Friday, November 03, 2006

Thursday, November 02, 2006

Special guest

On Tuesday Blues Traveler's John Popper sat in with the Hometown Sweethearts, everyone's favorite cover band. I wrote about it on the Daily Page.
What the

For musicians, MySpace just might be the greatest promotional tool to come along since the staple gun. But songsters should take note of something I recently learned the hard way: Any business-related e-mailing really shouldn't be done with MySpace's messaging feature. E-mails in a MySpace inbox don't necessarily stick around very long, partly because when people delete their profiles -- as is known to happen in the highly volatile universe of social-networking Web sites -- any messages they sent go with them.

Who cares, right? But as I was preparing to play a private gig last Saturday afternoon, I realized to my dismay that my messages to and from the client were gone from MySpace because, yes, his profile had gone away. These were messages that contained such information as: Where the gig was, and when I was supposed to be there.

Fortunately I had made a few notes, and on the basis of them I somehow managed to show up at the right place, at the right time. And if the worst had happened, I suppose I could have -- ulp -- called him. That would have inspired confidence! Anyway, it's good to have stuff in writing. I normally save and archive my electronic messages as meticulously as any congressional page would, so it was unsettling when the MySpace messages went poof.

My advice to musicans: Be grateful that MySpace makes fielding gig inquiries so effortless, but once you've gotten a query, switch to traditional e-mail for everything else.

Tuesday, October 31, 2006

That boy's got talent

I commend to you the musical creations of my oldest friend and earliest musical collaborator Walter Biffle, who has set up shop on MySpace as Snuffy. Especially, be sure to take note of the song "Stuff." Good stuff.

Monday, October 30, 2006

Good word

"Beware of people who misquote themselves while purporting to display candor."

-- George Will
The gang was all there

Strange what sparks a memory. This election season, and especially its echoes of the election season of 1994, take me back to that storied autumn a dozen years ago. It was a noteworthy fall for me, because it was one of about two times in my life when I belonged to a gang, a clique, a group of a dozen or more people who socialize mostly together. I have otherwise been inclined, at any given moment, to have just a handful of close friends, sometimes just one.

I was about a year out of college, and I was still living in Hyde Park, my old college neighborhood on the South Side of Chicago. I had settled into work I liked well enough, and I had settled down in another way -- several months after breaking up with the woman I dated through most of college, much of that time unhappily, I was starting to feel normal and sociable again.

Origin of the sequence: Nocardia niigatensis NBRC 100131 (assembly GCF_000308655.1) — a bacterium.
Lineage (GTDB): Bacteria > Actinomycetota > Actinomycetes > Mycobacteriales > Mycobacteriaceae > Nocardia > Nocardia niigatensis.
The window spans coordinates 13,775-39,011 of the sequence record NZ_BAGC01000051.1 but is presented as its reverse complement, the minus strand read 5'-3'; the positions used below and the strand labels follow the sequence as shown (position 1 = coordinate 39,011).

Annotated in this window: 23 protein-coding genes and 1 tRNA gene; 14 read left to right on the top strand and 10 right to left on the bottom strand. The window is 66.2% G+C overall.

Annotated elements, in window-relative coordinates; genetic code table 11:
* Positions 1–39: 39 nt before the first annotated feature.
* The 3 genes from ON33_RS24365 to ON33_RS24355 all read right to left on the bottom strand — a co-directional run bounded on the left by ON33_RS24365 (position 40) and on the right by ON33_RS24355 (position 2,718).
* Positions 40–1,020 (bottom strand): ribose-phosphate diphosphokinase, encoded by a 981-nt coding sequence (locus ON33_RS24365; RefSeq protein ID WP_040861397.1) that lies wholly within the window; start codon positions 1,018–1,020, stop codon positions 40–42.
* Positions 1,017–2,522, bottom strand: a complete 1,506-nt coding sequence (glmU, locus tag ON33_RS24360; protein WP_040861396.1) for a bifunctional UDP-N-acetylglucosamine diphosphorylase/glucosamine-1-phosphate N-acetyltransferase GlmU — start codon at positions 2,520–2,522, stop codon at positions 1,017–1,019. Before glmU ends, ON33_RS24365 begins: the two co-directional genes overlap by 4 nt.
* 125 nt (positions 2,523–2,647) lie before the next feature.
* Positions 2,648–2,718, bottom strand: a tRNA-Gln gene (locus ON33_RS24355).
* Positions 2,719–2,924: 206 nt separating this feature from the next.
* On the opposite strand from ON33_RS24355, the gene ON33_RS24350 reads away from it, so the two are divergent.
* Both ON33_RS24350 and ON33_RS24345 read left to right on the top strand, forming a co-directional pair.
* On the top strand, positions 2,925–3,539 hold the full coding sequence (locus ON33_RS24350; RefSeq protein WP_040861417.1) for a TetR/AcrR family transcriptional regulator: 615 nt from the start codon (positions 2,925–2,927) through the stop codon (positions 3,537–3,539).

(I had to think carefully just now about when it was that we broke up. Was it really 1994? Or was it 1993? They are fading, these dates and events that were once so important to me they seemed seared permanently into my being. But yes, it has to have been 1994 when we broke up, because that happened after I went to Seattle for Thanksgiving in 1993. Yes. That's right.)

That fall my friend Robin, a college student at the University of Chicago, moved into a Hyde Park apartment with two other women, also students. The three of them brought separate groups of friends together, I among them, and soon a great many of us were spending a great deal of time together, drinking and flirting and generally making merry. From weekend to weekend the party moved from apartment to apartment, and we were, as often, at Jimmy's Woodlawn Tap, the classic University of Chicago tavern.

Usually we dressed up for our parties. We looked pretty in jackets and cocktail dresses. We smoked cigarettes and sipped Manhattans and Rob Roys. I felt surrounded by glamour, by cultured people who made scintillating conversation.

But it couldn't last. As you might imagine, gossip began to corrode the esprit de corps. There were strong personalities. There were arguments. Sides were taken. The gang began to collapse, and then it was all over. Everyone moved on. Alas.

I associate that time so strongly with the 1994 elections because I remember election night so vividly. A small group of us had gathered in the home of, oddly enough, Sara Paretksy, the famous crime novelist for whom one of our number was housesitting. In our jackets and cocktail dresses we were shooting pool in a basement room that featured a life-size oil portrait of Paretsky, and we were listening to the election coverage on National Public Radio. I recall that as race after race went to Republicans, the NPR announcers sounded more and more like they were covering a wake. It was unsettling to know an era was ending.

Sunday, October 29, 2006

Consumer reports

After two uneventful years with the wireless phone service US Cellular, our contract is about to expire, and it is time to contemplate a switch. So I put to you, loyal Back With Interest readers: Which is your cell phone carrier, and are you happy with it?